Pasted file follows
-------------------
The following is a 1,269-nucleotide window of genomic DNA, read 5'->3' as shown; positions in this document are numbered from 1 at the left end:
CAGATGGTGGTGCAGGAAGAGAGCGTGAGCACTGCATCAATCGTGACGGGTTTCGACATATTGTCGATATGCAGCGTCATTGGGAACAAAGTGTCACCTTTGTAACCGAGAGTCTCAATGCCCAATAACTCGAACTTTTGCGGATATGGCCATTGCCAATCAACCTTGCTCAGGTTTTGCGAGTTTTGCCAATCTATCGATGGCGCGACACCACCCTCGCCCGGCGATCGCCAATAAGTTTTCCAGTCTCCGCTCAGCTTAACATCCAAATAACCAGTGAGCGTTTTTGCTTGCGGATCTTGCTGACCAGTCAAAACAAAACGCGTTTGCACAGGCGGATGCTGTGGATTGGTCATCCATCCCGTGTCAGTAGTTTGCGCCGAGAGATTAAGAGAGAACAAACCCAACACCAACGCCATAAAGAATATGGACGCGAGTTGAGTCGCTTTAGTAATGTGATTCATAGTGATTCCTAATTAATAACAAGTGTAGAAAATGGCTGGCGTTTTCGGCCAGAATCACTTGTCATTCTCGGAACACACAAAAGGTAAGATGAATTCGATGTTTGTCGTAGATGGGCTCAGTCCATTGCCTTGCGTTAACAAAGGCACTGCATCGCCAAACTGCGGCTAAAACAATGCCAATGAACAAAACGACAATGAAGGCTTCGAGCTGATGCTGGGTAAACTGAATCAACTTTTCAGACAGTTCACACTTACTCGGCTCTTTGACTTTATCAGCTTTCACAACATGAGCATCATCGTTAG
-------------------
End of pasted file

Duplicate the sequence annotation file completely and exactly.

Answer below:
The following is a 1,269-nucleotide window of genomic DNA, read 5'->3' as shown; positions in this document are numbered from 1 at the left end:
CAGATGGTGGTGCAGGAAGAGAGCGTGAGCACTGCATCAATCGTGACGGGTTTCGACATATTGTCGATATGCAGCGTCATTGGGAACAAAGTGTCACCTTTGTAACCGAGAGTCTCAATGCCCAATAACTCGAACTTTTGCGGATATGGCCATTGCCAATCAACCTTGCTCAGGTTTTGCGAGTTTTGCCAATCTATCGATGGCGCGACACCACCCTCGCCCGGCGATCGCCAATAAGTTTTCCAGTCTCCGCTCAGCTTAACATCCAAATAACCAGTGAGCGTTTTTGCTTGCGGATCTTGCTGACCAGTCAAAACAAAACGCGTTTGCACAGGCGGATGCTGTGGATTGGTCATCCATCCCGTGTCAGTAGTTTGCGCCGAGAGATTAAGAGAGAACAAACCCAACACCAACGCCATAAAGAATATGGACGCGAGTTGAGTCGCTTTAGTAATGTGATTCATAGTGATTCCTAATTAATAACAAGTGTAGAAAATGGCTGGCGTTTTCGGCCAGAATCACTTGTCATTCTCGGAACACACAAAAGGTAAGATGAATTCGATGTTTGTCGTAGATGGGCTCAGTCCATTGCCTTGCGTTAACAAAGGCACTGCATCGCCAAACTGCGGCTAAAACAATGCCAATGAACAAAACGACAATGAAGGCTTCGAGCTGATGCTGGGTAAACTGAATCAACTTTTCAGACAGTTCACACTTACTCGGCTCTTTGACTTTATCAGCTTTCACAACATGAGCATCATCGTTAG